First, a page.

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Discussion Starter · #1 ·
:bluewink2:

Come on guys! I wasn't talking of what all of you are thinking! Obviously!

I am talking of those who use Hemp, Silk, Cotton thread instead of cork around the neck where cork normally goes to receive the mouthpiece. A friend of mine does this and I know that way back it was common practice to use threads of various types on several woodwinds.

Still to this day, double reed instruments players make their own reeds by using the stuff and occasionally some has admitted to that kind of addiction!

I use waxed hemp instead of neck cork. Doesn't require replacing, and is very easily adjustable to any mouthpiece with ease.
sheet rubber instead of most felts and corks. Helps keep the noise down and deals with compression better.
Most of my necks have a brass ring that is soldered onto the end of the neck to keep the cork from sliding forward. *was done at the factory, on my King and Selmers I think*. With no cork on the neck I put a rubber ring on the neck and slide it almost back to the octave pip. I put the mouthpiece with the longest shank on the neck and push it all the way on and roll the ring up to the end of that * if the neck doesn't have a ring at the end, when you start rolling, put the neck against the table so you don't go off the edge.
I take the hemp, and wrap it tightly on the neck from the front end of the neck back to the ring. I continue this until the hemp is about as thick as the cork. take the neck and with slight pressure so you don't bend it, roll it on a tabletop or something to compress the hemp. Stick your mouthpiece on there. If it's too thick, take some off and vice versa. It shrinks a little over time, so you have to add some hemp at various times, but the initial layers last for years.
So are you USING it? And if so, why? Share your experiences!
 

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Discussion Starter · #9 ·
I forgot this was SOTW and when you start a thread you get a number of people who answer and talk about something else that the thread starter never wanted to talk about.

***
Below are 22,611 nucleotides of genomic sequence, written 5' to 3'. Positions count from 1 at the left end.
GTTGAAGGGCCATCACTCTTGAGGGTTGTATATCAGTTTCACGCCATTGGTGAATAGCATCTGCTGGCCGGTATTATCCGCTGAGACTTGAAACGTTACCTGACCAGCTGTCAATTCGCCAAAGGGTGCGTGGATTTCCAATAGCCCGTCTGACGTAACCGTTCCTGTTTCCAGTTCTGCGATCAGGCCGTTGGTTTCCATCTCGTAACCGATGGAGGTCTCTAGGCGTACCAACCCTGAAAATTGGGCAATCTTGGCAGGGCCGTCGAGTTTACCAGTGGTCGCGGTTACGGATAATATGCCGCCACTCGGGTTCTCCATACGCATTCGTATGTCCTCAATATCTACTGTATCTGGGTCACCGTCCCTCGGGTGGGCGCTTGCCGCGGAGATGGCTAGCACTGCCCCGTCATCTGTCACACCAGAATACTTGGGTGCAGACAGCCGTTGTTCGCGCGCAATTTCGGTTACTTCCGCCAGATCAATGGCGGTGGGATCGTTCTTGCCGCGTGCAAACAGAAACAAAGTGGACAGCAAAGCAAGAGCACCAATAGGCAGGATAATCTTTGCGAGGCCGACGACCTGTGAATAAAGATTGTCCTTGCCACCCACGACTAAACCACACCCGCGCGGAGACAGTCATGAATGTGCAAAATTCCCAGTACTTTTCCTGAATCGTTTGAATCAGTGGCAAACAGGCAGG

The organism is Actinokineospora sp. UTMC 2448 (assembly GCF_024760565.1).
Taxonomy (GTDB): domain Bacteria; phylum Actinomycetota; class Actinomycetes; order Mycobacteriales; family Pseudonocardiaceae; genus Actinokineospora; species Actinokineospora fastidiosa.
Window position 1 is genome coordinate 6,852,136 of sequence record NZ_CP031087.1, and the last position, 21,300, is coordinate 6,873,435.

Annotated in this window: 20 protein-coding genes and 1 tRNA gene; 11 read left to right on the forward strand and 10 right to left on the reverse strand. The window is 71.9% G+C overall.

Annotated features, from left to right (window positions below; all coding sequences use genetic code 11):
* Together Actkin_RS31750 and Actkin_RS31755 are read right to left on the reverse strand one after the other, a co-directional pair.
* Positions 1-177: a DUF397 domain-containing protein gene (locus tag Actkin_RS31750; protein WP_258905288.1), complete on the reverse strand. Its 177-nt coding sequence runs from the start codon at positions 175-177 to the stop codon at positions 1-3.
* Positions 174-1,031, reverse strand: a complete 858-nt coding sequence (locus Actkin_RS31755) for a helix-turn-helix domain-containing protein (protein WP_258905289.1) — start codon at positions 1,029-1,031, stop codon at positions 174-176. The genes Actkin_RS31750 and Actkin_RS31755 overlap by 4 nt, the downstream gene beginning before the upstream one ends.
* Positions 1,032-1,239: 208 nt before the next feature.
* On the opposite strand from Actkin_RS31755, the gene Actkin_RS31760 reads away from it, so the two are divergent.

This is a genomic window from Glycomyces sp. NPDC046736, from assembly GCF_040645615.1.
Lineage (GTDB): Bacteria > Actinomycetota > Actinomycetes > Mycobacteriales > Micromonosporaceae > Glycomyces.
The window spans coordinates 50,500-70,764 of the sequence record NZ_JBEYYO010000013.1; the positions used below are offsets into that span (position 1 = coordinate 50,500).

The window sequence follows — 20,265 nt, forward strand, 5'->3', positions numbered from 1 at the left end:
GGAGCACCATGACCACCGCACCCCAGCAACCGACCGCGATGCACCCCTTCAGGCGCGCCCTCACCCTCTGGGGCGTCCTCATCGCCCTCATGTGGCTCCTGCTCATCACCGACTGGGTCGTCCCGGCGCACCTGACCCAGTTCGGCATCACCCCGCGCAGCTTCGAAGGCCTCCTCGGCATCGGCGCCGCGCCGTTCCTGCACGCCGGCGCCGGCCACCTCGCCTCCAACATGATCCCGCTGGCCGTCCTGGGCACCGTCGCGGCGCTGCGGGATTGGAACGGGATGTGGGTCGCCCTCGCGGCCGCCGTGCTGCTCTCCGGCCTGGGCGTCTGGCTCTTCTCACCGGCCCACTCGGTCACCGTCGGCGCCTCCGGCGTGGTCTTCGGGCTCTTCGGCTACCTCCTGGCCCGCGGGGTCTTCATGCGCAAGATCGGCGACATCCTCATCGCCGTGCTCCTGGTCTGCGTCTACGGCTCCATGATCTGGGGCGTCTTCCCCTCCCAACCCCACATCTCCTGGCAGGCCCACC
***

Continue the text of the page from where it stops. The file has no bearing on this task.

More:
I am happy for those who have a corking machine and for those who are happy about their corks. They can go about their business and I won鈥檛 be at all bothered by that.

Please, take time to read what I wrote. I will say it again.

No, I am not talking of a botch, temporary, solution for if and when the cork is too thin for your mouthpiece, that is most definitely NOT what I intended to talk about when starting this thread.

I also not wanting to convince anyone who is not convinced by using cork, has a corking machine or has never heard of using thread of whatever type ( not on top of cork to make up for thickness but INSTEAD of cork) directly between neck and mouthpiece.

The PFTE quick fix has nothing to do with this.

Despite the jocular tone of the question, please force yourself to try to stay within the intent of the thread? Cheers!
 

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Discussion Starter · #12 ·
the russian made alto sax that I bought used thread for the neck cork.
Yes, it is indeed something that you see either on very old instruments or you would see this done from people who don't have cork readily available. My friend and teacher Arthur Heuwekemeyer has taken to use this after having found it on one of his Lyrists from the '30.

 

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Discussion Starter · #15 ·
well, that鈥檚 not what happens with my friend鈥檚 horn and the one played by member SaxPlayer1004 whom I quoted before.

The hemp does compress and requires from time to time that you wind little more on it, but doesn鈥檛 ride up.

I understand that the comments above come from smoking the hemp thread instead of using it for your saxophone! :)


Anyway, again, I don鈥檛 want to convince corkers. This is not a post to push the use thread versus the one of cork.

If you like cork better, please be my guest, keep doing so! However, although I use cork myself and don鈥檛 intend to switch soon, I want to talk about the use of thread with those who do or like the idea of using it.